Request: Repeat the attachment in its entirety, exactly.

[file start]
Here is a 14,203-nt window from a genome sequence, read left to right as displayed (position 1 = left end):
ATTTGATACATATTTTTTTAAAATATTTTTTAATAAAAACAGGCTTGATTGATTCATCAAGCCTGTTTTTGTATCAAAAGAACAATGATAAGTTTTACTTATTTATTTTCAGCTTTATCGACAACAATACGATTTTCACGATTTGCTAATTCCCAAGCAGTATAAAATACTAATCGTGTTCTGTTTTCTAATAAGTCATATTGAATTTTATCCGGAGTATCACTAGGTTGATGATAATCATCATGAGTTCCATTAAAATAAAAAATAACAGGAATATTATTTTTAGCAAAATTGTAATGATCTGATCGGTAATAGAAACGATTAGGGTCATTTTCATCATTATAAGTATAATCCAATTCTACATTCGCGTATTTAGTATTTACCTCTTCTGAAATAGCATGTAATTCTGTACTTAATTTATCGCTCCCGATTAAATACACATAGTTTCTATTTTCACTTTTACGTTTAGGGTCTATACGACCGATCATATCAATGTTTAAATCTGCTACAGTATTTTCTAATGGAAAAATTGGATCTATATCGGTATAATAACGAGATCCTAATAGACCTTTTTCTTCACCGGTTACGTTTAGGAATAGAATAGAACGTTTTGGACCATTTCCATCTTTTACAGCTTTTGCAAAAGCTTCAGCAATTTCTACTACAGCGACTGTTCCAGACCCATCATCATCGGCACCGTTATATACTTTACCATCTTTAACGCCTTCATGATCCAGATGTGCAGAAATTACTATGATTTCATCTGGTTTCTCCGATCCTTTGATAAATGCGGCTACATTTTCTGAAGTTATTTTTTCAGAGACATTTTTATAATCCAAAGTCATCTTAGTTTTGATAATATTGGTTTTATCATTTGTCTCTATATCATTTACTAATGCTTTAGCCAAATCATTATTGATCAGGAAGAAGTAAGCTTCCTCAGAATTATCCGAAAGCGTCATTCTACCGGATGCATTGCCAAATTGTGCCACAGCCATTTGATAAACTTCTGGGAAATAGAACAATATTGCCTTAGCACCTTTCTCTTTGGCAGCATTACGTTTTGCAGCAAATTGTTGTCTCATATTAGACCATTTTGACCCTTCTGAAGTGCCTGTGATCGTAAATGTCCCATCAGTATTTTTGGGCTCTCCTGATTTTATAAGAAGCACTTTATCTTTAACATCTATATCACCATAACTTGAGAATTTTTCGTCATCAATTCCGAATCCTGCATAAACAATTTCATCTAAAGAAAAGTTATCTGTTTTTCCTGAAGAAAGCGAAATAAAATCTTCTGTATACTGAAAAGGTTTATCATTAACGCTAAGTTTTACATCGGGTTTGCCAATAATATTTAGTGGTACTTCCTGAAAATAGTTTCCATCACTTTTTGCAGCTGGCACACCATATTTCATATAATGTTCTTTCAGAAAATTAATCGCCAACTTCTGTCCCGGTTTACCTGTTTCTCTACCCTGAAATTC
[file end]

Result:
Here is a 14,203-nt window from a genome sequence, read left to right as displayed (position 1 = left end):
ATTTGATACATATTTTTTTAAAATATTTTTTAATAAAAACAGGCTTGATTGATTCATCAAGCCTGTTTTTGTATCAAAAGAACAATGATAAGTTTTACTTATTTATTTTCAGCTTTATCGACAACAATACGATTTTCACGATTTGCTAATTCCCAAGCAGTATAAAATACTAATCGTGTTCTGTTTTCTAATAAGTCATATTGAATTTTATCCGGAGTATCACTAGGTTGATGATAATCATCATGAGTTCCATTAAAATAAAAAATAACAGGAATATTATTTTTAGCAAAATTGTAATGATCTGATCGGTAATAGAAACGATTAGGGTCATTTTCATCATTATAAGTATAATCCAATTCTACATTCGCGTATTTAGTATTTACCTCTTCTGAAATAGCATGTAATTCTGTACTTAATTTATCGCTCCCGATTAAATACACATAGTTTCTATTTTCACTTTTACGTTTAGGGTCTATACGACCGATCATATCAATGTTTAAATCTGCTACAGTATTTTCTAATGGAAAAATTGGATCTATATCGGTATAATAACGAGATCCTAATAGACCTTTTTCTTCACCGGTTACGTTTAGGAATAGAATAGAACGTTTTGGACCATTTCCATCTTTTACAGCTTTTGCAAAAGCTTCAGCAATTTCTACTACAGCGACTGTTCCAGACCCATCATCATCGGCACCGTTATATACTTTACCATCTTTAACGCCTTCATGATCCAGATGTGCAGAAATTACTATGATTTCATCTGGTTTCTCCGATCCTTTGATAAATGCGGCTACATTTTCTGAAGTTATTTTTTCAGAGACATTTTTATAATCCAAAGTCATCTTAGTTTTGATAATATTGGTTTTATCATTTGTCTCTATATCATTTACTAATGCTTTAGCCAAATCATTATTGATCAGGAAGAAGTAAGCTTCCTCAGAATTATCCGAAAGCGTCATTCTACCGGATGCATTGCCAAATTGTGCCACAGCCATTTGATAAACTTCTGGGAAATAGAACAATATTGCCTTAGCACCTTTCTCTTTGGCAGCATTACGTTTTGCAGCAAATTGTTGTCTCATATTAGACCATTTTGACCCTTCTGAAGTGCCTGTGATCGTAAATGTCCCATCAGTATTTTTGGGCTCTCCTGATTTTATAAGAAGCACTTTATCTTTAACATCTATATCACCATAACTTGAGAATTTTTCGTCATCAATTCCGAATCCTGCATAAACAATTTCATCTAAAGAAAAGTTATCTGTTTTTCCTGAAGAAAGCGAAATAAAATCTTCTGTATACTGAAAAGGTTTATCATTAACGCTAAGTTTTACATCGGGTTTGCCAATAATATTTAGTGGTACTTCCTGAAAATAGTTTCCATCACTTTTTGCAGCTGGCACACCATATTTCATATAATGTTCTTTCAGAAAATTAATCGCCAACTTCTGTCCCGGTTTACCTGTTTCTCTACCCTGAAATTC